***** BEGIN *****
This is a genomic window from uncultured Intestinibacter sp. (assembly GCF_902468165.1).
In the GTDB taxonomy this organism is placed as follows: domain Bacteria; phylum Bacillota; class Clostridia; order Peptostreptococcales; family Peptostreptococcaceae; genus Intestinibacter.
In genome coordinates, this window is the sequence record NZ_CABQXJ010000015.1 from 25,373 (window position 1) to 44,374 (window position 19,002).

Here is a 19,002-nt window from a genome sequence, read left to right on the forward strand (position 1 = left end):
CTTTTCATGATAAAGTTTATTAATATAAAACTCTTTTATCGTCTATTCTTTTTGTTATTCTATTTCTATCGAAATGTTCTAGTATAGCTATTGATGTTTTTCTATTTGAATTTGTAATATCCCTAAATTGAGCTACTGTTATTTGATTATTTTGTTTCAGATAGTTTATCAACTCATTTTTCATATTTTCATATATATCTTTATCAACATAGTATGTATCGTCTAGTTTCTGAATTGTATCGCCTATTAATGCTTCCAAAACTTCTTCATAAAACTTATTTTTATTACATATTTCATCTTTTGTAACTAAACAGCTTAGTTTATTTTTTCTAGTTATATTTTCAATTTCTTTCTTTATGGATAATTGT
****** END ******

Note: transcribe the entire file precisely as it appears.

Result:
This is a genomic window from uncultured Intestinibacter sp. (assembly GCF_902468165.1).
In the GTDB taxonomy this organism is placed as follows: domain Bacteria; phylum Bacillota; class Clostridia; order Peptostreptococcales; family Peptostreptococcaceae; genus Intestinibacter.
In genome coordinates, this window is the sequence record NZ_CABQXJ010000015.1 from 25,373 (window position 1) to 44,374 (window position 19,002).

Here is a 19,002-nt window from a genome sequence, read left to right on the forward strand (position 1 = left end):
CTTTTCATGATAAAGTTTATTAATATAAAACTCTTTTATCGTCTATTCTTTTTGTTATTCTATTTCTATCGAAATGTTCTAGTATAGCTATTGATGTTTTTCTATTTGAATTTGTAATATCCCTAAATTGAGCTACTGTTATTTGATTATTTTGTTTCAGATAGTTTATCAACTCATTTTTCATATTTTCATATATATCTTTATCAACATAGTATGTATCGTCTAGTTTCTGAATTGTATCGCCTATTAATGCTTCCAAAACTTCTTCATAAAACTTATTTTTATTACATATTTCATCTTTTGTAACTAAACAGCTTAGTTTATTTTTTCTAGTTATATTTTCAATTTCTTTCTTTATGGATAATTGT